PROJECT POSTCARDS FROM MAIDAN: Volodymyr Popadiuk from Lviv Oblast

03.13.2014 Postcardsfrommaidan.org
Translated by Voices of Ukraine
Edited by Alex Howard for VOU

Postcards from Maidan is an art initiative that helps facilitate the psychological rehabilitation and physical recovery of patients. Artists visit the wounded and use drawings as a storytelling mechanism of Maidan. The wounded are later presented with the drawings. This is the story of one Maidan protester. It is story #14.

Screen Shot 2014-05-04 at 3.48.50 PMVolodymyr Popadiuk, from Lviv Oblast, was beaten by Berkut riot police.

“I spent three months on Maidan. I did come back home at times, to get washed up and change my clothes. Last time, I was beaten on Shovkovychna Street, on February 18, 2014. I came to back to Lviv for a funeral on February 23, and that’s where I felt my head spinning, and so I came back here.

I was beaten around 2 or 3 am, when the Berkut police [Ed. note–now disbanded riot police] started chasing us. I stood up for a young guy, he was dragging his shield, I don’t know if they beat him or it was a grenade. He could barely walk, so I took his shield and fended off four Berkut policemen from him. Well, I pushed two of them on the ground, and two of them went around to get me, and that’s it. I don’t remember what happened after. I came to the Lvivska Brama, but it was impossible to walk through there, since Berkut was nearby. So I walked to the Hotel Ukraine. There were about 12 of us. There was a slope and a chain link fence there, I untangled it and we jumped to Maidan over the trash containers. A woman, she must have lived nearby, she was great, she opened the gates for us and we came to Maidan. If we were left along with those animals back there, who knows [what would have happened]… We talked to them, they had those crazed eyes of a bull. A woman talked to one, and he almost hit her.

Screen Shot 2014-05-04 at 3.49.12 PM

I was with Galya and my brother. He worked at a dispensary on Hrushevskiy Street. Berkut policemen threw a grenade inside, came in, and stomped on the medications. I called my brother and asked where he was. He was going to bring some medications to the Trade Unions House [Ed. note–the building that was burnt down in February]. The next day, he and I went to Prorizna Street, where they put a bandage on my head. I asked them not to sew up my head, that it would heal on its own. Hell resumed on Maidan that very day, I couldn’t help but go there. I went there, I don’t remember how long I stayed there for, my head started spinning. I went to Mykhaylivskiy Cathedral, we laid down there. Svitlana and her husband Leonid took us in, she applied a head bandage, we woke up in the morning, cleaned up, and [found out that] she laundered everything, because my clothes were covered in blood.

I felt so sorry for that young man on Shovkovychna Street… I ran towards him. I couldn’t have done anything else, otherwise they would have killed him then and there.

Afterwards, I remember how a man carried the lad. His eye knocked out, his skull damaged, blood nearly bubbling, we brought him to the emergency room…

Just as we arrived at Shovkovychna Street, they had forged iron gates there–a man let us in. We were saved for the second time. He hid us in his office. We waited over there, since Berkut was already near the Zhovtneviy Palace. What a great guy, he wasn’t afraid to open his office and hide us there.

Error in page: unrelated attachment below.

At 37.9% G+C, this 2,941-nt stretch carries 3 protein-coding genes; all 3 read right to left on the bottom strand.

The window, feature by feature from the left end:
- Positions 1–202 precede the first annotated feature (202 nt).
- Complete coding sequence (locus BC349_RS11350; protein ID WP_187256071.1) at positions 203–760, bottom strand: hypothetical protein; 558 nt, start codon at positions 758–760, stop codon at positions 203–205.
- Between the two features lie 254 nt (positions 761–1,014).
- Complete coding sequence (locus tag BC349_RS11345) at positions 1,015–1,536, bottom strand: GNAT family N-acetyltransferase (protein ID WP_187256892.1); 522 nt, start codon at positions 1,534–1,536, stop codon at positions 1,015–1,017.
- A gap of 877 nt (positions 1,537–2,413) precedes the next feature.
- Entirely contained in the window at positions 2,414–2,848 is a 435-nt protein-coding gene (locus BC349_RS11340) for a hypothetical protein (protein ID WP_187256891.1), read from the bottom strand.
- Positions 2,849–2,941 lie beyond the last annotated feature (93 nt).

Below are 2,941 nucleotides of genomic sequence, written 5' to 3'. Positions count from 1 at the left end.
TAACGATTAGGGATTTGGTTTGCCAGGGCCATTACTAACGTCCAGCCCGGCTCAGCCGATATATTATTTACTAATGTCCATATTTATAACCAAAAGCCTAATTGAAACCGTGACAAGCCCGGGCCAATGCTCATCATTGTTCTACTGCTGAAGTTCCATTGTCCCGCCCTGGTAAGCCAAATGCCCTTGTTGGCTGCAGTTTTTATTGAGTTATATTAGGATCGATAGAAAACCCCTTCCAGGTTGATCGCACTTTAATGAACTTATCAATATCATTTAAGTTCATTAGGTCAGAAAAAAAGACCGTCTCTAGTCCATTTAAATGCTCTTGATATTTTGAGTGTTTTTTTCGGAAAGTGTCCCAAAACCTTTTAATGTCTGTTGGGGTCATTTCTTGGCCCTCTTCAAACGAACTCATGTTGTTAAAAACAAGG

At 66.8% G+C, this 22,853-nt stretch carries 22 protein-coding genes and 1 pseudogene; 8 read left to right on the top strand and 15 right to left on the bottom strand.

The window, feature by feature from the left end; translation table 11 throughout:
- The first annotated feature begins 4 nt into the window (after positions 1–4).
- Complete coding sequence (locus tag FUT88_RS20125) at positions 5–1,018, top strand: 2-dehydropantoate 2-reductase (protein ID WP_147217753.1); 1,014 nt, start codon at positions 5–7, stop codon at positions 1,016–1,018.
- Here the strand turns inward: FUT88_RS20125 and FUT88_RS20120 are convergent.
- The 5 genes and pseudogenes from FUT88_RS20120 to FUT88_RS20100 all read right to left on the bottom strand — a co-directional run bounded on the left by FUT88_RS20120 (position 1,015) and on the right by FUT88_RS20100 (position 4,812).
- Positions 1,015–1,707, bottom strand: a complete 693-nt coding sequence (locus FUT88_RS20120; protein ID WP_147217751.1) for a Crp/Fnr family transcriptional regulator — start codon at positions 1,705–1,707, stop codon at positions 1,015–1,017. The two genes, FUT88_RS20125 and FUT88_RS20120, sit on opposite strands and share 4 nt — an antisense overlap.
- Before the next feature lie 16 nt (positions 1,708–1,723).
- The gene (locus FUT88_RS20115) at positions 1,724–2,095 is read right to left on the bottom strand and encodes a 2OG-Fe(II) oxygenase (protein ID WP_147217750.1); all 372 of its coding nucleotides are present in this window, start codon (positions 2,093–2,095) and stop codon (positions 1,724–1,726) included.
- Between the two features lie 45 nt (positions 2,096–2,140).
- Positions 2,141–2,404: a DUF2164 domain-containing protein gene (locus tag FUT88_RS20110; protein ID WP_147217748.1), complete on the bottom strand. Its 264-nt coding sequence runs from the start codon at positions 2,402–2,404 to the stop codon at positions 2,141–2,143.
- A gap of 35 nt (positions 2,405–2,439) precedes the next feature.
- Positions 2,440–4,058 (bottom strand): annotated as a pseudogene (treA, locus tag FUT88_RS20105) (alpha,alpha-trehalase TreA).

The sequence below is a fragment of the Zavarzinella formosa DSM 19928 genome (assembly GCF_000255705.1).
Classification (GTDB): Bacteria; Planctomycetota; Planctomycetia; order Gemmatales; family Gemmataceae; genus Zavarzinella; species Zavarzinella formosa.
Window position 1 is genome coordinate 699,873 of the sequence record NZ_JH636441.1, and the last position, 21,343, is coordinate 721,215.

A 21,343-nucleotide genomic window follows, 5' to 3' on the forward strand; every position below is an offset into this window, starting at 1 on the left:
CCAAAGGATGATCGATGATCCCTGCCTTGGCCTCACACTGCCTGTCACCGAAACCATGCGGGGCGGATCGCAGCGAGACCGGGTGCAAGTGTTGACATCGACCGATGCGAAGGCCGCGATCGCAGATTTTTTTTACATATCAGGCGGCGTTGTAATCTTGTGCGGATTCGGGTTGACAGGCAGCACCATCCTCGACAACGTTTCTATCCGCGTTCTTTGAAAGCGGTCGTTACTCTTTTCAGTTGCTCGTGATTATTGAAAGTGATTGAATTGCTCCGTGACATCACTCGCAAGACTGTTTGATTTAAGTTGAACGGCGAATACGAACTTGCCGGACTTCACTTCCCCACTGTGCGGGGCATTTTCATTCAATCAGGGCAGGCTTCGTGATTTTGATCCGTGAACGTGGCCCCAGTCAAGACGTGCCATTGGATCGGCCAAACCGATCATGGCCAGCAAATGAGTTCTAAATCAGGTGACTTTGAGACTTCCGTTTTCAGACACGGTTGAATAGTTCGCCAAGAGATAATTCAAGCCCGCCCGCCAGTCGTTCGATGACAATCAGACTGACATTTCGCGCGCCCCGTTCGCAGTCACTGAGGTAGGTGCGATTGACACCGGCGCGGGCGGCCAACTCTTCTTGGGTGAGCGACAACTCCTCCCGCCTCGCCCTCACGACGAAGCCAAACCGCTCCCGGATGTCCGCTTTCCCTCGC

We would have held against Berkut if people hadn’t panicked. Because when people panicked, Berkut ran after us and attacked us from behind. Four Berkut policemen against one [protester]. The person is already on the ground, why would you?”

Screen Shot 2014-05-04 at 3.49.03 PM

Artist Dobrynya Ivanov talked to Volodymyr Popadiuk at Oleksandrivska Hospital. Dobrynya took a photo of the protester during their converstation.

Source: Postcards from Maidan 

____________________

Postcards from Maidan is an art initiative that helps bring support through truthful images of Ukrainian protests in different regions of the country, and also tells the stories of people who suffered during events on Maidan this winter in Kyiv.
The project consists of two elements:
#postcards from maidan
The Postcards Project contains a series of cards based on works of contemporary artists. Artists who participated in protests on Maidan create works reflecting on the events and as a message to fellow citizens. These cards may serve as support and a means to bring the spirit of protest to one’s relatives and friends in any part of Ukraine or the world. They are distributed on Maidan and available to everyone for free download in a format suitable for printing.
#stories from maidan
In The Stories Project, contemporary artists visit hospitals, talk to people [protesters/activists] and work on an artistic embodiment of their stories from Maidan. Activists receive these works as gifts by which to remember the events. This project is documented; the stories may later be used by various media. Through social networks, with the help of journalists, volunteers and the project’s website, organizers of this project help to recover lost contacts and enable protesters to learn about each other.
Postcards from Maidan was founded by Kadygrob_Taylor Platform for Contemporary Art, an independent non-profit.  Source: http://postcardsfrommaidan.org/about
This entry was posted in "Voices" in English, Beyond Politics, English, Languages, Project Postcards from Maidan, Voices of Revolution and tagged , , , , , , , , , . Bookmark the permalink.

2 Responses to PROJECT POSTCARDS FROM MAIDAN: Volodymyr Popadiuk from Lviv Oblast

  1. chervonaruta says:

    Reblogged this on Euromaidan PR and commented:

    PROJECT POSTCARDS FROM MAIDAN: Volodymyr Popadiuk from Lviv Oblast

  2. Reblogged this on LIFECRAFTERS and commented:
    Amazing people! Amazing stories! Heroes, all.

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